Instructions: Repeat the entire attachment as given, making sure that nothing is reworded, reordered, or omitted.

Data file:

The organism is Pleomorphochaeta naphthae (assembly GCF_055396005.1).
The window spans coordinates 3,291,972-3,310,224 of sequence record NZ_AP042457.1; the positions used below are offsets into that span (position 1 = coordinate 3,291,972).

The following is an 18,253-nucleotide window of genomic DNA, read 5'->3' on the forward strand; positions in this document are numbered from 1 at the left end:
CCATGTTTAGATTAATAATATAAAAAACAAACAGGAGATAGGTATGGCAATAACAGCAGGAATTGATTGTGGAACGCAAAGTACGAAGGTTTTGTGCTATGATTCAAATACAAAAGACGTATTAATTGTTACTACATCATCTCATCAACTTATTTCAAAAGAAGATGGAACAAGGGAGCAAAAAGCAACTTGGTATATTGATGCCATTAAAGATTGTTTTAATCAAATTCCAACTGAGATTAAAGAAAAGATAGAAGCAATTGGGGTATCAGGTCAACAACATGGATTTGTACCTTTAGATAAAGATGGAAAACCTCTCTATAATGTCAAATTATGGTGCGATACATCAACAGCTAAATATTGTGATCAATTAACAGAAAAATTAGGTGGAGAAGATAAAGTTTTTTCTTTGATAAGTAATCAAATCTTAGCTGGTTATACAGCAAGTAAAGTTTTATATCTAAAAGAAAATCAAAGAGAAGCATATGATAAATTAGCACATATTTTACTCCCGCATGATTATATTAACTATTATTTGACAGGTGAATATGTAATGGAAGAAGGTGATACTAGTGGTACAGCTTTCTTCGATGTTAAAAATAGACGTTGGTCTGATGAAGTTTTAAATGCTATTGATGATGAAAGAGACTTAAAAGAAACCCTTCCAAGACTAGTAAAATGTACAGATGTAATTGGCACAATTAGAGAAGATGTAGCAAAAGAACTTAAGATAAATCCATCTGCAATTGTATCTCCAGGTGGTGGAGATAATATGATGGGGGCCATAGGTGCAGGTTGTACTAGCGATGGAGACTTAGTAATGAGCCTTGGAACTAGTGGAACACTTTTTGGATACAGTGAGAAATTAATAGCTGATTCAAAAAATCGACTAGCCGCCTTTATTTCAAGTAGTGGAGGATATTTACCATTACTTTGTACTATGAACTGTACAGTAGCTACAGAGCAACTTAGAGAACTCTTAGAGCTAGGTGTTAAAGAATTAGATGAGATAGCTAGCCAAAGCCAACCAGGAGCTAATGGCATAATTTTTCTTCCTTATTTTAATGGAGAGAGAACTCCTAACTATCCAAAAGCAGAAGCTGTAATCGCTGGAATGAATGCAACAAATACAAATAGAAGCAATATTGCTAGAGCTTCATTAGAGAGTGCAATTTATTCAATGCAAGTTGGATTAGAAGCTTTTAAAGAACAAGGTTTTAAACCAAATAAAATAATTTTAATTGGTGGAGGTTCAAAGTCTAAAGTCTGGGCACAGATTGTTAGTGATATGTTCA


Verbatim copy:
The organism is Pleomorphochaeta naphthae (assembly GCF_055396005.1).
The window spans coordinates 3,291,972-3,310,224 of sequence record NZ_AP042457.1; the positions used below are offsets into that span (position 1 = coordinate 3,291,972).

The following is an 18,253-nucleotide window of genomic DNA, read 5'->3' on the forward strand; positions in this document are numbered from 1 at the left end:
CCATGTTTAGATTAATAATATAAAAAACAAACAGGAGATAGGTATGGCAATAACAGCAGGAATTGATTGTGGAACGCAAAGTACGAAGGTTTTGTGCTATGATTCAAATACAAAAGACGTATTAATTGTTACTACATCATCTCATCAACTTATTTCAAAAGAAGATGGAACAAGGGAGCAAAAAGCAACTTGGTATATTGATGCCATTAAAGATTGTTTTAATCAAATTCCAACTGAGATTAAAGAAAAGATAGAAGCAATTGGGGTATCAGGTCAACAACATGGATTTGTACCTTTAGATAAAGATGGAAAACCTCTCTATAATGTCAAATTATGGTGCGATACATCAACAGCTAAATATTGTGATCAATTAACAGAAAAATTAGGTGGAGAAGATAAAGTTTTTTCTTTGATAAGTAATCAAATCTTAGCTGGTTATACAGCAAGTAAAGTTTTATATCTAAAAGAAAATCAAAGAGAAGCATATGATAAATTAGCACATATTTTACTCCCGCATGATTATATTAACTATTATTTGACAGGTGAATATGTAATGGAAGAAGGTGATACTAGTGGTACAGCTTTCTTCGATGTTAAAAATAGACGTTGGTCTGATGAAGTTTTAAATGCTATTGATGATGAAAGAGACTTAAAAGAAACCCTTCCAAGACTAGTAAAATGTACAGATGTAATTGGCACAATTAGAGAAGATGTAGCAAAAGAACTTAAGATAAATCCATCTGCAATTGTATCTCCAGGTGGTGGAGATAATATGATGGGGGCCATAGGTGCAGGTTGTACTAGCGATGGAGACTTAGTAATGAGCCTTGGAACTAGTGGAACACTTTTTGGATACAGTGAGAAATTAATAGCTGATTCAAAAAATCGACTAGCCGCCTTTATTTCAAGTAGTGGAGGATATTTACCATTACTTTGTACTATGAACTGTACAGTAGCTACAGAGCAACTTAGAGAACTCTTAGAGCTAGGTGTTAAAGAATTAGATGAGATAGCTAGCCAAAGCCAACCAGGAGCTAATGGCATAATTTTTCTTCCTTATTTTAATGGAGAGAGAACTCCTAACTATCCAAAAGCAGAAGCTGTAATCGCTGGAATGAATGCAACAAATACAAATAGAAGCAATATTGCTAGAGCTTCATTAGAGAGTGCAATTTATTCAATGCAAGTTGGATTAGAAGCTTTTAAAGAACAAGGTTTTAAACCAAATAAAATAATTTTAATTGGTGGAGGTTCAAAGTCTAAAGTCTGGGCACAGATTGTTAGTGATATGTTCA